What is a cooperator herd? Cooperator herds are often referred to as multiplier herds because they multiply or replicate the genetics and/or the philosophies that exist in another breeding program. They are also referred to as satellite herds because they all have an alliance with a central or nucleus herd.
The demand for Pharo Cattle Company bulls has increased tremendously over the past several years. In order to meet this demand and to keep our prices affordable, we thought it necessary to increase the number of bulls offered in our annual bull sales. This task is not as easy as it sounds because we refuse to sacrifice quality for quantity!
Over the years our seedstock program has evolved into a network of outstanding cooperative producers. We’ve been able to increase our numbers without sacrificing quality, by accepting only the best bull calves from select cooperator herds. These are producers who have philosophies, genetics, and breeding programs very similar to our own, with whom we have been working very closely for several years.
Our producers have signed a contract with Pharo Cattle Company to be Cooperative Producers. In so doing, they have agreed to abide by some strict guidelines, including our philosophies.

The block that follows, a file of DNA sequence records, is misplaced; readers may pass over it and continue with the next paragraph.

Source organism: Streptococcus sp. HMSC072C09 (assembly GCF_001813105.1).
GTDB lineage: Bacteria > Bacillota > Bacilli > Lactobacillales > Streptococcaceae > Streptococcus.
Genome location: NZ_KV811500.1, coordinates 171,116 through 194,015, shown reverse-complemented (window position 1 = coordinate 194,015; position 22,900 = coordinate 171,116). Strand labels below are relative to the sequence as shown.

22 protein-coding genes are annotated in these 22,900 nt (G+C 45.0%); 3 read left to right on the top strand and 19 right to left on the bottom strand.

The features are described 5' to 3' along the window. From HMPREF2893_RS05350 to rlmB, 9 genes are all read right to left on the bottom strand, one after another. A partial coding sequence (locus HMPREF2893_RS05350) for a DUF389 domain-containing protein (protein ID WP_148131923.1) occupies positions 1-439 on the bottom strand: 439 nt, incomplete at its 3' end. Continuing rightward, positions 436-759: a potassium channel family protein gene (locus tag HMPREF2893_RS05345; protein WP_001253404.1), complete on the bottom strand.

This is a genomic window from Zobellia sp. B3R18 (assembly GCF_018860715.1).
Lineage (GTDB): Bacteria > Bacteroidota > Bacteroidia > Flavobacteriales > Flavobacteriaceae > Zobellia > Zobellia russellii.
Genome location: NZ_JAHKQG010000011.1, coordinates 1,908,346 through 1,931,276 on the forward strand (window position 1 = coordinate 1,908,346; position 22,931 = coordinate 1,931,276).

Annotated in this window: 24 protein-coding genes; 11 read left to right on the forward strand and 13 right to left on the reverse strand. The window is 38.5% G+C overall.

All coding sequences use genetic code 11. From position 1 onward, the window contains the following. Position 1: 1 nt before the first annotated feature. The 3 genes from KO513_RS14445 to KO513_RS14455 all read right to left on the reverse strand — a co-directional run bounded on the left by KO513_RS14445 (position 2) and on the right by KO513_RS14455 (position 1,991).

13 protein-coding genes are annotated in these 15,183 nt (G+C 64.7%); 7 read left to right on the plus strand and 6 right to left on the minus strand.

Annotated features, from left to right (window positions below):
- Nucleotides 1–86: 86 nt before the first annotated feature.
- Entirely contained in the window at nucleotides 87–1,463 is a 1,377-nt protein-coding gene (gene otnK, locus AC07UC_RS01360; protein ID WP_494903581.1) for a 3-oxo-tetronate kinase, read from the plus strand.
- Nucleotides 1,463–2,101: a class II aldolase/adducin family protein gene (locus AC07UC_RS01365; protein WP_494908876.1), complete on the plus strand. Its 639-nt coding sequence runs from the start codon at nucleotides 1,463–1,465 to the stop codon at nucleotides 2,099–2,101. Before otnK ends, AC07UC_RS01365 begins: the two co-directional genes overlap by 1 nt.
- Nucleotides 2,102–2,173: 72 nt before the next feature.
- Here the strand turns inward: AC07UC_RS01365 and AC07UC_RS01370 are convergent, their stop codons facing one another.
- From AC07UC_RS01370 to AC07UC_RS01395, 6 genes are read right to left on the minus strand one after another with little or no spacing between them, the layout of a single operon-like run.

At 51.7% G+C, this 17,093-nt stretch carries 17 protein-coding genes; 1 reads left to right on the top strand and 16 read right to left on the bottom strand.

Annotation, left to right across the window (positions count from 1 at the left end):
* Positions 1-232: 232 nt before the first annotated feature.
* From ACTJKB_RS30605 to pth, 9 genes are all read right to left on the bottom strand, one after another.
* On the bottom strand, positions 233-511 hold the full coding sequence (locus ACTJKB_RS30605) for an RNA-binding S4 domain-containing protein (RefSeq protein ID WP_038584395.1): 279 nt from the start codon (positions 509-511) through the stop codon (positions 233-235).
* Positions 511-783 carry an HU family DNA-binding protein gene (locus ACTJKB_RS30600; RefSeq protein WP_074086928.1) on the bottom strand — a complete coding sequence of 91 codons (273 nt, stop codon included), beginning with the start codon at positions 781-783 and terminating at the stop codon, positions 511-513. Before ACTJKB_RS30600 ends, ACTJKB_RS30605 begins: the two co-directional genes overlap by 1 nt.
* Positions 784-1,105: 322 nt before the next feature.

When we go into these herds, we are extremely selective. Performance is important, but we also select for fertility, calving ease, structural correctness, disposition, fleshing ability, and thickness. In addition, we require the bull’s mother to be moderate in size and fault-free. We can’t afford to make any mistakes because our reputation is at stake. We only want the best of the best! As time goes on and as these herds continue to improve, we will be able to select more and more of their bulls.
Our first PCC bull was purchased in 2001. We spent more than planned, but have never regretted it. We used him until he was 13 years old. On a per-calf basis, he was the cheapest bull we have ever purchased.